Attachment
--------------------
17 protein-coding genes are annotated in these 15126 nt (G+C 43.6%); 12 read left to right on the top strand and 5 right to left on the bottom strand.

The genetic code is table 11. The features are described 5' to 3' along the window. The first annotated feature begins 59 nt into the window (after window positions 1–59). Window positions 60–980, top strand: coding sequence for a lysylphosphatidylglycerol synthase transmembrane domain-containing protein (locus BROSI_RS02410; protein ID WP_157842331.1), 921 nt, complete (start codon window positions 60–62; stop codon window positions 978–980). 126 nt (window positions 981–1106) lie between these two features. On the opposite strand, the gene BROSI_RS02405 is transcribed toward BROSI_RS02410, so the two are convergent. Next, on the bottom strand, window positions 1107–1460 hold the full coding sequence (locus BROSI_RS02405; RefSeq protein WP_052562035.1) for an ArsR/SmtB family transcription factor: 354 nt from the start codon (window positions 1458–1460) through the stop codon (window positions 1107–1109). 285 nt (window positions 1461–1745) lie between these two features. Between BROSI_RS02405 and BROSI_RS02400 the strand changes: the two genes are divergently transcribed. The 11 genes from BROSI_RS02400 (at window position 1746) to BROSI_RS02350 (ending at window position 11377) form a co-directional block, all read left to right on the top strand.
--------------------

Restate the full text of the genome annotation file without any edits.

17 protein-coding genes are annotated in these 15126 nt (G+C 43.6%); 12 read left to right on the top strand and 5 right to left on the bottom strand.

The genetic code is table 11. The features are described 5' to 3' along the window. The first annotated feature begins 59 nt into the window (after window positions 1–59). Window positions 60–980, top strand: coding sequence for a lysylphosphatidylglycerol synthase transmembrane domain-containing protein (locus BROSI_RS02410; protein ID WP_157842331.1), 921 nt, complete (start codon window positions 60–62; stop codon window positions 978–980). 126 nt (window positions 981–1106) lie between these two features. On the opposite strand, the gene BROSI_RS02405 is transcribed toward BROSI_RS02410, so the two are convergent. Next, on the bottom strand, window positions 1107–1460 hold the full coding sequence (locus BROSI_RS02405; RefSeq protein WP_052562035.1) for an ArsR/SmtB family transcription factor: 354 nt from the start codon (window positions 1458–1460) through the stop codon (window positions 1107–1109). 285 nt (window positions 1461–1745) lie between these two features. Between BROSI_RS02405 and BROSI_RS02400 the strand changes: the two genes are divergently transcribed. The 11 genes from BROSI_RS02400 (at window position 1746) to BROSI_RS02350 (ending at window position 11377) form a co-directional block, all read left to right on the top strand.